A perfect storm of political and economic forces is pushing up inflation to levels not seen in decades. According to the latest British Chamber of Commerce Quarterly Economic Survey results, over four in five businesses (82%) say inflation is a growing concern, while nearly two thirds (65%) expect to increase their prices in the next three months.
Structural events like inflation can hit SMEs the hardest, because they lack the depth of expertise and experience found in larger organisations. But with the right strategic approach, and by taking advantage of the advice and support on offer, SMEs can channel their natural agility and entrepreneurship to weather today’s inflationary storm. These same measures will help SMEs lay the foundations for profitable growth once the economic climate improves.
Even for small business leaders who wear many hats, the first step I recommend is to get on top of costs and cashflow, as these can quickly get out of control in an inflationary market.
I’d encourage SMEs to look closely at costs in their supply chain, their energy and utilities bills and other supplier costs. The British Chamber of Commerce's Director of Policy and Public Affairs, Alex Veitch, pointed me to the Ofgem website, which contains helpful energy efficiency advice and guidance. By keeping tight control of these areas, businesses will be best placed to negotiate discounts or other rewards for loyalty with longstanding suppliers.
Look for opportunities to source more affordably from local suppliers, too, especially if the time and cost of importing raw materials from the EU has increased.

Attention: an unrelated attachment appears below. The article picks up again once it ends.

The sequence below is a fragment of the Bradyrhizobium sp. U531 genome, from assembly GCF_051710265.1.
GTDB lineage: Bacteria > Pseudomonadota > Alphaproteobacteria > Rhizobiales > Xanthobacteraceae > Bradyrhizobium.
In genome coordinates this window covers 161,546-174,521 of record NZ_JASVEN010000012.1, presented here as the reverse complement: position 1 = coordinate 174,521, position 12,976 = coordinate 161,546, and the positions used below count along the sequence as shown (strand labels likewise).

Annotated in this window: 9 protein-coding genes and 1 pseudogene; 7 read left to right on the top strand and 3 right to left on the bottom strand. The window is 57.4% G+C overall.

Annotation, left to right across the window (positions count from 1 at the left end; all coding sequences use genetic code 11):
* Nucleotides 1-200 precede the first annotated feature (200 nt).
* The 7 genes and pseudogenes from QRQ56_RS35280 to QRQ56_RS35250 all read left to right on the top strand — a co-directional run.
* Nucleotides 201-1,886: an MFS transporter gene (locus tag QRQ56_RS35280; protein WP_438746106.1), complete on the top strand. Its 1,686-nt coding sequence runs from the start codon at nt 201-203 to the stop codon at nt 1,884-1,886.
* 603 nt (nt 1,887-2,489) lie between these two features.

A discussion with Alex Veitch, Director of Policy and Public Affairs, and David Bharier, Head of Research at the British Chamber of Commerce, revealed that poor strategic planning and insufficient financial analysis can contribute to business pitfalls during times of rising prices.
They agreed that tax obligations and rules can be confusing, even downright baffling, to small businesses. Understanding how much money could be saved by taking advantage of tax credits and deductions often requires the advice and guidance of an accountant or specialist tax advisor. But getting this advice can be invaluable. Small businesses can subsequently take advantage of tax breaks or relief schemes that could contribute to some considerable cost savings for their business.
Next, look at how you can eliminate waste from your business. Post-pandemic, for example, many SMEs are asking if they can downsize their commercial buildings, now that so many employees are working from home some or all of the time.
I’d also urge SMEs to look at how their business models can evolve in today’s post-pandemic, price-conscious market. Ask yourself if your customers still want the same level of face-to-face contact and examine what efficiencies you can gain from moving more of your business online. You may also find rising costs mean customers want more value-based offers, or affordable new ways to consume your services.
Investing in technology and automation can really help you tackle these issues. From gaining an accurate view of your supply chain costs to understanding building occupancy levels to delivering great digital customer experiences, our independent advisers can help guide you in the right direction.